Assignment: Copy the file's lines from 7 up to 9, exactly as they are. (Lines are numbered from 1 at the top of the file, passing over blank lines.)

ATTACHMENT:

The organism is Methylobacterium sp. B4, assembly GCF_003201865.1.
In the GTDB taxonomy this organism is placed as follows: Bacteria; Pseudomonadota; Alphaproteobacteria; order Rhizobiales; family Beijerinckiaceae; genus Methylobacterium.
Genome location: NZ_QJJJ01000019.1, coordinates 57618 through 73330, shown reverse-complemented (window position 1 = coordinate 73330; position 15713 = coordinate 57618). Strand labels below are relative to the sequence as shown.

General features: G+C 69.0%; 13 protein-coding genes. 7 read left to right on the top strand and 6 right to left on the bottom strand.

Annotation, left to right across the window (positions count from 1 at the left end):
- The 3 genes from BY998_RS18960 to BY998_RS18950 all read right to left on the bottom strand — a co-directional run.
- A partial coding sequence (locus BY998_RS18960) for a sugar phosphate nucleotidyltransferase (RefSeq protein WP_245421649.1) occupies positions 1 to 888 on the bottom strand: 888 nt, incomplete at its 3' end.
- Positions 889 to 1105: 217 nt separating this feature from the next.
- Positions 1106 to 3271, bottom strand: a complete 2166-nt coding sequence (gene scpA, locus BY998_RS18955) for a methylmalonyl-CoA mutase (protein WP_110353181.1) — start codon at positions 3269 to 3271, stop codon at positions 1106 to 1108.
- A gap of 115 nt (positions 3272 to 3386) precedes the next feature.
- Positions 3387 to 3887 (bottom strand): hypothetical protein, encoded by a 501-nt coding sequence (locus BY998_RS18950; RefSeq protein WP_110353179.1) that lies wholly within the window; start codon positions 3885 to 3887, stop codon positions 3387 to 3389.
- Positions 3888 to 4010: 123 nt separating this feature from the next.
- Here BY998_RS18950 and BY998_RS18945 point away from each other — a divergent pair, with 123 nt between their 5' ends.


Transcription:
- A partial coding sequence (locus BY998_RS18960) for a sugar phosphate nucleotidyltransferase (RefSeq protein WP_245421649.1) occupies positions 1 to 888 on the bottom strand: 888 nt, incomplete at its 3' end.
- Positions 889 to 1105: 217 nt separating this feature from the next.
- Positions 1106 to 3271, bottom strand: a complete 2166-nt coding sequence (gene scpA, locus BY998_RS18955) for a methylmalonyl-CoA mutase (protein WP_110353181.1) — start codon at positions 3269 to 3271, stop codon at positions 1106 to 1108.